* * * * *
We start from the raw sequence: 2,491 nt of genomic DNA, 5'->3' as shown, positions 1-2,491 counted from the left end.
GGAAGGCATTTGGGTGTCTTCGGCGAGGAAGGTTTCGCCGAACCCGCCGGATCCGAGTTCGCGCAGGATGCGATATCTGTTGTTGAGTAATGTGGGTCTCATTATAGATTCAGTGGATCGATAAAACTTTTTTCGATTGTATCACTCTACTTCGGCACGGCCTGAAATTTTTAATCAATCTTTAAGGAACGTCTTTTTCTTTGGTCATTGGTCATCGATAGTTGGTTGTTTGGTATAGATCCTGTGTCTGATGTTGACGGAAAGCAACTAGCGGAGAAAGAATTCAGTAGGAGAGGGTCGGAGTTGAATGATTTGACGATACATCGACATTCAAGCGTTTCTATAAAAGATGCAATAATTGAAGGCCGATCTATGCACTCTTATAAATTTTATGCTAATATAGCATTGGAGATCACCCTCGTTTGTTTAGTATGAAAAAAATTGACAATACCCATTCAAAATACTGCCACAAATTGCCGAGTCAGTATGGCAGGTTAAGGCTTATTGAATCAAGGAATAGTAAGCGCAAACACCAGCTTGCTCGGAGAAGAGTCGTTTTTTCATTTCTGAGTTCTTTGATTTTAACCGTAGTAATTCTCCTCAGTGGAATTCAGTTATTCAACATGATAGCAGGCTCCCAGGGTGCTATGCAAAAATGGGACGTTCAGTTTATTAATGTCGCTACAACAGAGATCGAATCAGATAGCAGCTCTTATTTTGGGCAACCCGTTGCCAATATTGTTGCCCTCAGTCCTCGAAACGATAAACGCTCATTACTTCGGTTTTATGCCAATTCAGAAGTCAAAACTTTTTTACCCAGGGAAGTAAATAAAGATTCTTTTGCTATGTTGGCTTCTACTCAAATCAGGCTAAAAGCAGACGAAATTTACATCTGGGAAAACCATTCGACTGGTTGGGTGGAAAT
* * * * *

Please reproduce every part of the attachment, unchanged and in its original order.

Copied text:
We start from the raw sequence: 2,491 nt of genomic DNA, 5'->3' as shown, positions 1-2,491 counted from the left end.
GGAAGGCATTTGGGTGTCTTCGGCGAGGAAGGTTTCGCCGAACCCGCCGGATCCGAGTTCGCGCAGGATGCGATATCTGTTGTTGAGTAATGTGGGTCTCATTATAGATTCAGTGGATCGATAAAACTTTTTTCGATTGTATCACTCTACTTCGGCACGGCCTGAAATTTTTAATCAATCTTTAAGGAACGTCTTTTTCTTTGGTCATTGGTCATCGATAGTTGGTTGTTTGGTATAGATCCTGTGTCTGATGTTGACGGAAAGCAACTAGCGGAGAAAGAATTCAGTAGGAGAGGGTCGGAGTTGAATGATTTGACGATACATCGACATTCAAGCGTTTCTATAAAAGATGCAATAATTGAAGGCCGATCTATGCACTCTTATAAATTTTATGCTAATATAGCATTGGAGATCACCCTCGTTTGTTTAGTATGAAAAAAATTGACAATACCCATTCAAAATACTGCCACAAATTGCCGAGTCAGTATGGCAGGTTAAGGCTTATTGAATCAAGGAATAGTAAGCGCAAACACCAGCTTGCTCGGAGAAGAGTCGTTTTTTCATTTCTGAGTTCTTTGATTTTAACCGTAGTAATTCTCCTCAGTGGAATTCAGTTATTCAACATGATAGCAGGCTCCCAGGGTGCTATGCAAAAATGGGACGTTCAGTTTATTAATGTCGCTACAACAGAGATCGAATCAGATAGCAGCTCTTATTTTGGGCAACCCGTTGCCAATATTGTTGCCCTCAGTCCTCGAAACGATAAACGCTCATTACTTCGGTTTTATGCCAATTCAGAAGTCAAAACTTTTTTACCCAGGGAAGTAAATAAAGATTCTTTTGCTATGTTGGCTTCTACTCAAATCAGGCTAAAAGCAGACGAAATTTACATCTGGGAAAACCATTCGACTGGTTGGGTGGAAAT